The Chamber of Commerce of New York

Building the City > The North River Bridge

Buttressed by a public-service tradition, the members of the Chamber of Commerce often took the long view when others were forced to scrap from day to day, or quarter to quarter. If a project was important enough, the Chamber could afford to spend a few extra millions to get it built properly – especially when those millions belonged to someone else.

Such was the case with the proposed Hudson River Bridge.

By the late-nineteenth century, Manhattan’s wharves and marginal ways had degenerated into “a canal of filth … disgusting to every sense.” The piers were hopelessly obsolete: “A few piles are driven in the mud, timbers are laid over them, and planks are spiked over these … They are too narrow even for the circulation of a junk-cart.” But these rotted, spilling-over docks had to accommodate the vast majority of the City’s sustaining supplies. Most of the railroads that carried products from the continent had their terminals in New Jersey; goods were then ferried across the Hudson River to the piers and warehouses of the West Side.

A span over the Hudson could alleviate the pell-mell of the wharves, and so, in the 1890s, Congress incorporated the New-York and New-Jersey Bridge Company, granting it ten years to construct a crossing somewhere between 59th and 69th streets. The massive project would carry up to a dozen railroad lines, simultaneously easing the problem of lighterage and improving the quayside districts. But, in the Chamber’s view, the Bridge Company was irresponsible and over-hurried. Pressed by its mandated deadline and harried by the constant threat of insolvency, it was willing to destroy the Hudson for the sake of short-term financial gain.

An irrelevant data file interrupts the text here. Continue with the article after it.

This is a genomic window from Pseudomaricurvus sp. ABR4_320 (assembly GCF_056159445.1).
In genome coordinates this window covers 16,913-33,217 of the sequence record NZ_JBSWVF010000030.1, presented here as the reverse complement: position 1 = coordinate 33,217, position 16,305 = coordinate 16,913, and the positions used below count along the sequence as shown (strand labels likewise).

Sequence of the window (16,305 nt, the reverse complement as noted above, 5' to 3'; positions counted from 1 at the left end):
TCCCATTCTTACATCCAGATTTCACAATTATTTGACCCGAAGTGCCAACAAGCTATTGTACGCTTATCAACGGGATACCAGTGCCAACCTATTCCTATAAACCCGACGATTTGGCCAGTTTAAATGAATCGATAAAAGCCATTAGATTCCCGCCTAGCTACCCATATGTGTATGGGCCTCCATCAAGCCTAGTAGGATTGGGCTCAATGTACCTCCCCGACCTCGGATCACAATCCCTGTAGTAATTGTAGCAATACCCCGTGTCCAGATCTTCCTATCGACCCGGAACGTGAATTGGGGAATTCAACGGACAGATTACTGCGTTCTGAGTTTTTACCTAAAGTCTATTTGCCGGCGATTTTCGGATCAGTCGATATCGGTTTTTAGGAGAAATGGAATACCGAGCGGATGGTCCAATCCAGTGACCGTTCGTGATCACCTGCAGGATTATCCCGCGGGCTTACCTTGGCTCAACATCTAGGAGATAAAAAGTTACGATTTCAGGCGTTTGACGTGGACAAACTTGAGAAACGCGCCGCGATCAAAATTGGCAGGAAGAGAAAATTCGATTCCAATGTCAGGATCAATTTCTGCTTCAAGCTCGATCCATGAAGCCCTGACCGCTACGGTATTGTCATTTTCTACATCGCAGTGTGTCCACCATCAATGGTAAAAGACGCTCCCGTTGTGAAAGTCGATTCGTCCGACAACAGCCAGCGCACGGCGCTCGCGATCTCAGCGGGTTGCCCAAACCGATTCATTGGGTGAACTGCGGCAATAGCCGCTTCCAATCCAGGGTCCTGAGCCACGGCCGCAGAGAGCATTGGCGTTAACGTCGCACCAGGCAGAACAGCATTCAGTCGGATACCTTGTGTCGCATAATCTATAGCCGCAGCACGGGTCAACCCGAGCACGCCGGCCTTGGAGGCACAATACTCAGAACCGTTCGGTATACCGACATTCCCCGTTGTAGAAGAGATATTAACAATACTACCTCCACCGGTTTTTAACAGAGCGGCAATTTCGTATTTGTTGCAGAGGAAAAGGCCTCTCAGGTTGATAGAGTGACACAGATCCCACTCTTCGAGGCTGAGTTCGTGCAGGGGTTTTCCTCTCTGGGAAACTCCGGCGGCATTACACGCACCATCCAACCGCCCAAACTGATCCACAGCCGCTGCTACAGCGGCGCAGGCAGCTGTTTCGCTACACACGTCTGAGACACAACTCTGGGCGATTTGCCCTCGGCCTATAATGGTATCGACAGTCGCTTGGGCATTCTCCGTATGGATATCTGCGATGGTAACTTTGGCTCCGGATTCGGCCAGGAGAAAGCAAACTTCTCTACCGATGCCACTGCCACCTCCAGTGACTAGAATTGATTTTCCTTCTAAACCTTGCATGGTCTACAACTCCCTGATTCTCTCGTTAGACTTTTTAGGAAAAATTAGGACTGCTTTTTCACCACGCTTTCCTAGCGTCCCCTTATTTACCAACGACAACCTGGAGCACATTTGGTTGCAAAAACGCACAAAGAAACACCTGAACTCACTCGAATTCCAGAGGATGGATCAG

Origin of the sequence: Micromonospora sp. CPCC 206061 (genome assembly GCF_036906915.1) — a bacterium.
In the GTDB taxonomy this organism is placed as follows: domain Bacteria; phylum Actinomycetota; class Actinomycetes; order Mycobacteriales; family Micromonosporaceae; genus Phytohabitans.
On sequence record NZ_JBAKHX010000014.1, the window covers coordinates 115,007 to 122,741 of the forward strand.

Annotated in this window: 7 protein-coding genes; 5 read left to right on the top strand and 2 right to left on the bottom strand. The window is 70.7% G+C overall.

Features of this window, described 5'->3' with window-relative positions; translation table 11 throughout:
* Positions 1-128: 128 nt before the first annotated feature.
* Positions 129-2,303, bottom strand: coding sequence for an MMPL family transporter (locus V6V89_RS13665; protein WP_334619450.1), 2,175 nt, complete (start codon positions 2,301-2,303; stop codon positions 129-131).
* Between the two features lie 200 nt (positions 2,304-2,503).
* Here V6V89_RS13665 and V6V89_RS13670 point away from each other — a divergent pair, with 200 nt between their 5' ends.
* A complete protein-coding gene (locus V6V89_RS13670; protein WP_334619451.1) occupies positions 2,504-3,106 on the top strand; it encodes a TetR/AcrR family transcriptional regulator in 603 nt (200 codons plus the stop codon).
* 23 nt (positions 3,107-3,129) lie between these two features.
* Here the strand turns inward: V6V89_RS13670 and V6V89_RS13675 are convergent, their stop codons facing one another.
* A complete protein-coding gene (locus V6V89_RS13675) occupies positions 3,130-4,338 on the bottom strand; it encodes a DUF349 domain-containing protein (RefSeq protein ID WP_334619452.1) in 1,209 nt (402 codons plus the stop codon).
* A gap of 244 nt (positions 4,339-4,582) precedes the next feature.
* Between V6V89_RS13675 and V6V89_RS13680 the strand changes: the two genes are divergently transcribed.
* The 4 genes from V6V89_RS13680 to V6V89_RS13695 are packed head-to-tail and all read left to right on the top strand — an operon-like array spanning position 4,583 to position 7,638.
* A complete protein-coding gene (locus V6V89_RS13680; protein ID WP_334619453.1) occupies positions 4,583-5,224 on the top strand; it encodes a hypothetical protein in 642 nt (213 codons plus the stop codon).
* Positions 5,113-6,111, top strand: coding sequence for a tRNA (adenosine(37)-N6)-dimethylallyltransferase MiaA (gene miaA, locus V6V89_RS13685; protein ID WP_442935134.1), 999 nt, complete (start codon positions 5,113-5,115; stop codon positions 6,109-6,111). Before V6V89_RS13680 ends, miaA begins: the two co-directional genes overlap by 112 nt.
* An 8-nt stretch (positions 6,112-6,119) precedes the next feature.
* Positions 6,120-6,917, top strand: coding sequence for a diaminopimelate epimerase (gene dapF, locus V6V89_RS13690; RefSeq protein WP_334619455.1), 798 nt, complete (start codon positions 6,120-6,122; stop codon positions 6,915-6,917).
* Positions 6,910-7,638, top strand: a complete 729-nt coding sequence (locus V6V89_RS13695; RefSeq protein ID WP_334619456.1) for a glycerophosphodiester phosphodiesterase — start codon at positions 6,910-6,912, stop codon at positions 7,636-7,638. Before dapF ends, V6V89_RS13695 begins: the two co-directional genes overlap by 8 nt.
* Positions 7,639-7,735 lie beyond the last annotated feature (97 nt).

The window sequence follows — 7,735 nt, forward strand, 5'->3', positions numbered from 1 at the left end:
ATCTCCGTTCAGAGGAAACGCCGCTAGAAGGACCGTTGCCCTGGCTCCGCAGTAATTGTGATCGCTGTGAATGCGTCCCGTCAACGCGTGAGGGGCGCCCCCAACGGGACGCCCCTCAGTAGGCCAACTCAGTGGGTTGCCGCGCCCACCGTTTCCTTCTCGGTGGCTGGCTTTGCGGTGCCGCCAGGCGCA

Though worried about the waterfront, the Chamber of Commerce, in this case, was more concerned about the river itself. The Bridge Company’s charter mandated a central span of no less than 2,000 feet. Yet, the Hudson, at this point, was far wider than that. The company’s plans required a masonry pier situated in the midst of the stream, almost a thousand feet from the Jersey shore. Its construction – the Chamber believed – would be a disaster for the City. “The Chamber of Commerce will bitterly oppose any scheme to place a bridge pier or any other obstruction in the bed of the harbor,” said Gustav H. Schwab, who headed the Chamber’s special committee on the Hudson River Bridge. “We consider that the infliction of such an obstruction would be an outrage on commerce and on the people of the country.”

At stake was not so much the integrity of the waterway as the future prosperity of the City. Mid-river piers would hinder upstream commerce. Although large ships did not presently dock above the proposed site for the bridge, Schwab’s and the Chamber’s long-view perspective indicated that the time would come when, “the whole shore line, within the City limits of New-York, on the Hudson River, will be ultimately taken up in pier accommodations, as well as the opposite shore on the New-Jersey side.” After all, Schwab argued, “thirty years ago the harbor shipping of New York, on the Hudson River, did not extend beyond Tenth Street.”



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